It's not the most alluring of titles, I admit, and even though most people have heard of Galileo and many know enough of his achievements to admire him, I suspect few people would consider reading a book by him. However, I urge you very strongly to buy this book and at least give it a try. It's a wonderful work, full of fascinating and brilliant insights and Stillman Drake's superlative translation makes it extremely readable. It gives a fascinating insight into what Galileo *really* did to annoy the Inquisition and shows his often brilliantly witty and occasionally dangerously sarcastic style. Even to dip into, this book is a monumental pleasure.
Try this, the first few lines of the Introduction - To The Discerning Reader:
"Several years ago there was published in Rome a salutary edict which, in order to obviate the dangerous tendencies of our present age, imposed a seasonable silence upon the Pythagorean opinion that the Earth moves. There were those who impudently asserted that this decree had its origin not in judicious inquiry, but in passion none too well informed. Complaints were to be heard that advisers who were totally unskilled in astronomical observations ought not to clip the wings of reflective intellects by means of rash prohibitions. Upon hearing such carping insolence, my zeal could not be contained..."
I first read that while studying History of Science over thirty years ago, laughed out loud, and read the rest of the book with immense pleasure. It is written in the form of dialogues presided over by Sagredo ("wise man") and conducted between Salviati (really Galileo himself) and the person representing the Church's orthodoxy, whom Galileo christened Simplicio. Tactful, he wasn't, but he was a brilliant physicist and a brilliant author, filling the book with witty and amazingly ingenious arguments resulting in poor Simplicio being confounded at every turn.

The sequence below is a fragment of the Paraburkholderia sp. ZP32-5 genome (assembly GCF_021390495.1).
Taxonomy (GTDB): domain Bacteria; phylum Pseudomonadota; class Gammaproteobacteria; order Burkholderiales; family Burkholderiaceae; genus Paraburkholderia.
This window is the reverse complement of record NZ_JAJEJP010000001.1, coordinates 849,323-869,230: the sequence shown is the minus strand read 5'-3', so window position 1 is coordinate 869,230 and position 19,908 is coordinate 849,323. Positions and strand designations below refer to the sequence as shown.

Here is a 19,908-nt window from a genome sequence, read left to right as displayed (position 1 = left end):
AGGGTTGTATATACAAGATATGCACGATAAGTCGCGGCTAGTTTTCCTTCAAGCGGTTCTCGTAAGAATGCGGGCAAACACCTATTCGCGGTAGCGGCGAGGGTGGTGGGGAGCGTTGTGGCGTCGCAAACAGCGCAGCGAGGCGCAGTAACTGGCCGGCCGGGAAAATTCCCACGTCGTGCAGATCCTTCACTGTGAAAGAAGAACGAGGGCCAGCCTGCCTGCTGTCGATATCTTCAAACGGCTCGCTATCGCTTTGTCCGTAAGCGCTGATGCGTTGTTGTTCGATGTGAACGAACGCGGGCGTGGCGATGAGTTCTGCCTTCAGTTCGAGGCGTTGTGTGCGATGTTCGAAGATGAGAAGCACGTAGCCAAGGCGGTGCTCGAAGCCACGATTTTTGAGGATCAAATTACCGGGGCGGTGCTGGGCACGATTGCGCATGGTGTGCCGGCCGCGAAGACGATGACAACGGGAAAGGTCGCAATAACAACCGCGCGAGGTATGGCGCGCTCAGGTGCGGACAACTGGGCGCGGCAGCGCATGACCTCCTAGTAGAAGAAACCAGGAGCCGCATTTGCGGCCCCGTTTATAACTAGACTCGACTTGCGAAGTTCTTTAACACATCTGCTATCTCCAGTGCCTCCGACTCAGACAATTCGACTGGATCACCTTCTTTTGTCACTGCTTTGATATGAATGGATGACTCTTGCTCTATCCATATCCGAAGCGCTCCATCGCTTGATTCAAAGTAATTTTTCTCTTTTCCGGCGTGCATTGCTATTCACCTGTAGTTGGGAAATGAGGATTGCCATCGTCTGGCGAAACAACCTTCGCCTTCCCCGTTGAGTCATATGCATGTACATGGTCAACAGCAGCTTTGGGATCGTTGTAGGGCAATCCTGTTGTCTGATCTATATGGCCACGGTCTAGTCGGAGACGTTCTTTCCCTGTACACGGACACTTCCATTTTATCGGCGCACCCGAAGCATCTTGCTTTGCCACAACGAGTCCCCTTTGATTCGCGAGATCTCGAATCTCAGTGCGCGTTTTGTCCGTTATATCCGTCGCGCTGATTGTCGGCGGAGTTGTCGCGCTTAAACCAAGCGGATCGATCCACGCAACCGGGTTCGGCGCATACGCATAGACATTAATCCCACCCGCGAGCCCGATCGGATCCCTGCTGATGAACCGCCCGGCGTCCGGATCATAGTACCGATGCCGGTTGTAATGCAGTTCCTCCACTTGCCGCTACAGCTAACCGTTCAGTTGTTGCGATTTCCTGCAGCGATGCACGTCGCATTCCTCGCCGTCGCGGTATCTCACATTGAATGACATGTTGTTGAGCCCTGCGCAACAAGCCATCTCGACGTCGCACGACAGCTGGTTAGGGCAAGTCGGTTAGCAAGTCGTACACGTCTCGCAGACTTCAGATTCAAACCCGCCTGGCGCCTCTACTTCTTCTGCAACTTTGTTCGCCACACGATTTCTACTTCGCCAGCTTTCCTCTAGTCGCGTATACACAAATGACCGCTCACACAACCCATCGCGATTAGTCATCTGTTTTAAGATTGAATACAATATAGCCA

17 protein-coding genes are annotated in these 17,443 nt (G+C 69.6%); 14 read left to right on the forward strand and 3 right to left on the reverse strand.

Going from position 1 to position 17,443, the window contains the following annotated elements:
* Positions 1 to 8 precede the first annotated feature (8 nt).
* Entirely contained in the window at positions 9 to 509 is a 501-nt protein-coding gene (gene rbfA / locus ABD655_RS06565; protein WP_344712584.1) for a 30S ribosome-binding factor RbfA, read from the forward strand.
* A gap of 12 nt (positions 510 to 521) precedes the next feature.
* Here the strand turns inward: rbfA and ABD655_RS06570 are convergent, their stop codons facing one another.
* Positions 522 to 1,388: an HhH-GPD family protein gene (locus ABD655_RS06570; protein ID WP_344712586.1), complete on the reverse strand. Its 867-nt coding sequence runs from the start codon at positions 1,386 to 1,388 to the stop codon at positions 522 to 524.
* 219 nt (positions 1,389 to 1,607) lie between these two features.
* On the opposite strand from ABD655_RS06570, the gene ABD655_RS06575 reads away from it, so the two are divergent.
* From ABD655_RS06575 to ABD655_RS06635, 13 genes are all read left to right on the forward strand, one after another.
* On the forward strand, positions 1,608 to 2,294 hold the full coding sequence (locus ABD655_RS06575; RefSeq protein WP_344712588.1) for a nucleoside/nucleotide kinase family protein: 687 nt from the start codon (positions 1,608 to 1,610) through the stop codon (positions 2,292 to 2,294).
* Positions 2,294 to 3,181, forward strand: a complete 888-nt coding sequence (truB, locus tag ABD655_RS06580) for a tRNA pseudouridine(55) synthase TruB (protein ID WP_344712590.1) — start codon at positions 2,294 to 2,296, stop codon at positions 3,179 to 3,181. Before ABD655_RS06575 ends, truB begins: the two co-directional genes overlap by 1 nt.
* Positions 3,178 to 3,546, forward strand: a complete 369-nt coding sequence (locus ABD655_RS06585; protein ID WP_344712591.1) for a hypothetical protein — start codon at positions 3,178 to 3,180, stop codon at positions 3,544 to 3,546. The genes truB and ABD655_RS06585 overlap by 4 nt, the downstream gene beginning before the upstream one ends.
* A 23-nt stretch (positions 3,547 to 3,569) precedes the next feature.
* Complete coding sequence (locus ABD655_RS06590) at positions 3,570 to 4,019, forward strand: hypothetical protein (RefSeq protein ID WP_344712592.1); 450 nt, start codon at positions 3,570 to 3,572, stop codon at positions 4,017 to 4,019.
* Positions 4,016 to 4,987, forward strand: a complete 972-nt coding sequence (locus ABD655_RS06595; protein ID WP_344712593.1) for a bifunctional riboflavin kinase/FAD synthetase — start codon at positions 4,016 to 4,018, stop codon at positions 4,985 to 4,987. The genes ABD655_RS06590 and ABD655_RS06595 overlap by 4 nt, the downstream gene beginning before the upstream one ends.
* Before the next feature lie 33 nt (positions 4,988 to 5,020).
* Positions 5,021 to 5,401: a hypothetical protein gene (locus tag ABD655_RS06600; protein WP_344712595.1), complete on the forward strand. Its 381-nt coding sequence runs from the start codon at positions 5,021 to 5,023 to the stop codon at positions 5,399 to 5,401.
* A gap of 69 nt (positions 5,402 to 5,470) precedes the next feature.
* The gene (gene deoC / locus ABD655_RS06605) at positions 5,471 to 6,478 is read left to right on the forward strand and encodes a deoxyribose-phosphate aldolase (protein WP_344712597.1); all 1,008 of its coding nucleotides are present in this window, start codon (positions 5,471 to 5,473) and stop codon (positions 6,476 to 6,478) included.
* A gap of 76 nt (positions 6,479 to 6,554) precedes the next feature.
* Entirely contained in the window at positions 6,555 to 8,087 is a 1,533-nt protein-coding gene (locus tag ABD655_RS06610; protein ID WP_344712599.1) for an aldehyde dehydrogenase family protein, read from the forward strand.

I cannot say strongly enough what a pleasure this book is. It really isn't just a tome which will sit on your shelf looking impressive, or which you ought to plough through because it will Do You Good. It's wonderfully enjoyable and hugely rewarding, and I recommend it very highly indeed.
on 21 February 2014
It's amazing that a modern English translation of this classic wasn't attempted until 1952, so it's not generally available as an e-book (except for excerpts). But the full version is well worth reading. Given that his main experience of tides was in Venice (whose tides are mainly diurnal), and that gravitation wasn't properly understood at the time, his theory of the tides wasn't as rubbishy as most people have assumed since the 18th C. But it's the delightful way he knocks Aristotle off his perch that is the best part, starting with his tongue in cheek preface.
on 22 April 2012
interesting for sure, but after reading J L Heilbron's introduction...and drawing lines and notes trying to connect the points of his summary, i am stuck in the introduction! page xiv states "the committee found further that the doctrine that the sun moves and the earth rests was philosophically 'absurd.' They had in mind Aristotle's natural philosophy...."
but then on page xv, the same writer..."the Aristotelian system, in which all the 'planets,' including the sun and the moon, orbit the earth,"
this, along with what i understand to be the entire line of thought...that the church was not wanting to allow the Copernican model to prevail, leaves me completely confused....was this a 'mis-speak' in print in the introduction?
regardless, any book that will make us study again, is a great book!
also, is there a way to communicate with other reviewers, especially with the other reviewer of this book?